Ridgefield officials seek stiffer penalties for building code violators after razing on New Street

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RIDGEFIELD — The Board of Selectmen want to amend the state’s building, fire and demolition code to increase penalties for violators of up to $10,000.

The request follows a controversial razing of a structure on New Street last fall, which occurred without the proper permits.

Penalties call for any person found in violation of the state’s building, fire and demolition code to be fined no more than $500 serve no more than a year in jail or both.

The proposal sets the minimum fine at $1,000 with a maximum fine of $10,000, and maintains the clause relative to jail time.

In 2020, the town established a demolition delay ordinance which states that no person, firm, corporation or other entity shall demolish any building or structure without first obtaining a permit from the building department.

Any person failing to abide by the provisions of the ordinance shall be fined the maximum amount of $500 pursuant to state statutes.

“We cannot fine anything for a greater amount than what Connecticut state statutes allow,” First Selectman Rudy Marconi said, “and a lot of people don’t understand that.”

In September, CV Building Concepts owner Rich Szentkuti razed a house at 8 New St., in Ridgefield, which he owns in addition to 10 New St., the site of a garage.

Ridgefield’s building department accepted a demolition permit application from CV Building for review on Sept. 15, but the house was demolished on Sept. 25, before the end of the town’s 30-day ordinance.

“From that day, when it’s accepted by us, that’s when the 30 days start,” building official Jason Celestino said in an earlier interview.

When Szentkuti appeared in December in state Superior Court in Danbury, the prosecutor suggested he make a $1,000 donation to a local organization in lieu of paying the fine. Celestino suggested the Ridgefield Historical Society, but board members declined the donation.

Marconi submitted his proposal to state Rep. Aimee Berger-Girvalo, D-Ridgefield, for consideration in Hartford. The bill is being reviewed by the Planning and Development and Public Safety committees, which will determine if it should go to a public hearing, she said.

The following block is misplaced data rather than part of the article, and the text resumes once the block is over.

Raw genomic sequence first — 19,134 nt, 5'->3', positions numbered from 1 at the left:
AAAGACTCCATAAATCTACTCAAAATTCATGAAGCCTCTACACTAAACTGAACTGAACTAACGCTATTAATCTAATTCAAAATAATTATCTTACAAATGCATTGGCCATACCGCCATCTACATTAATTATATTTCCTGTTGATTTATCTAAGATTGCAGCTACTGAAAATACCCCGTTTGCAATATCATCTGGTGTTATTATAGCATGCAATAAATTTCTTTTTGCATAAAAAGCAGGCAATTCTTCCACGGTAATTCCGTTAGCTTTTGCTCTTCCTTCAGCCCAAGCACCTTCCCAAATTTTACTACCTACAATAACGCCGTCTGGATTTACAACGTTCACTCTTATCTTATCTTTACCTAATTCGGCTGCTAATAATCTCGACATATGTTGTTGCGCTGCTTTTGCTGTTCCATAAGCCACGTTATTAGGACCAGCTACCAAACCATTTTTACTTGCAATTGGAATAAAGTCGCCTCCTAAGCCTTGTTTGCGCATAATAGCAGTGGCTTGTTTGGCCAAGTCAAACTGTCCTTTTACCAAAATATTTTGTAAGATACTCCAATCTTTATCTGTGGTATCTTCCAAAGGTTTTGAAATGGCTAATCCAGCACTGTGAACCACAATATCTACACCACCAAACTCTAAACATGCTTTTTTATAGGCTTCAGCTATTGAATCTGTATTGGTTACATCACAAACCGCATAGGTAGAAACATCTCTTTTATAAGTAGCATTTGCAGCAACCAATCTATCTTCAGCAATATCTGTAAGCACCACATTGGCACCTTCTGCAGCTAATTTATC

“The best chance we have of getting it out of committee and onto … the floor for a vote” is with a public hearing, Berger-Girvalo said. “This was a law put in place for safety first and foremost. … The punishment needs to fit the crime.”

Marconi agreed.

“What we’re trying to achieve is to have the consequence of an action carry a stiffer penalty. The current amount has probably been there for 30 years, and times have changed,” he said. “The $500 people will pay in a heartbeat.”

The Building Department has since issued permits to CV Building to begin construction of two single-family houses at 8 New Street. The property was split into two lots — now 6 and 8 New Street — via a special permit application approved by the Planning and Zoning Commission.

The garage at 10 New Street still stands, according to Celestino, but Szentkuti plans to erect a single-family home on that property, as well. The department received the demolition permit for the garage in December, but a building permit has yet to be issued.

CORRECTION: An original version of this article incorrectly stated who proposed the amendment. This article has been corrected to reflect that the Board of Selectmen decided to propose the amendment.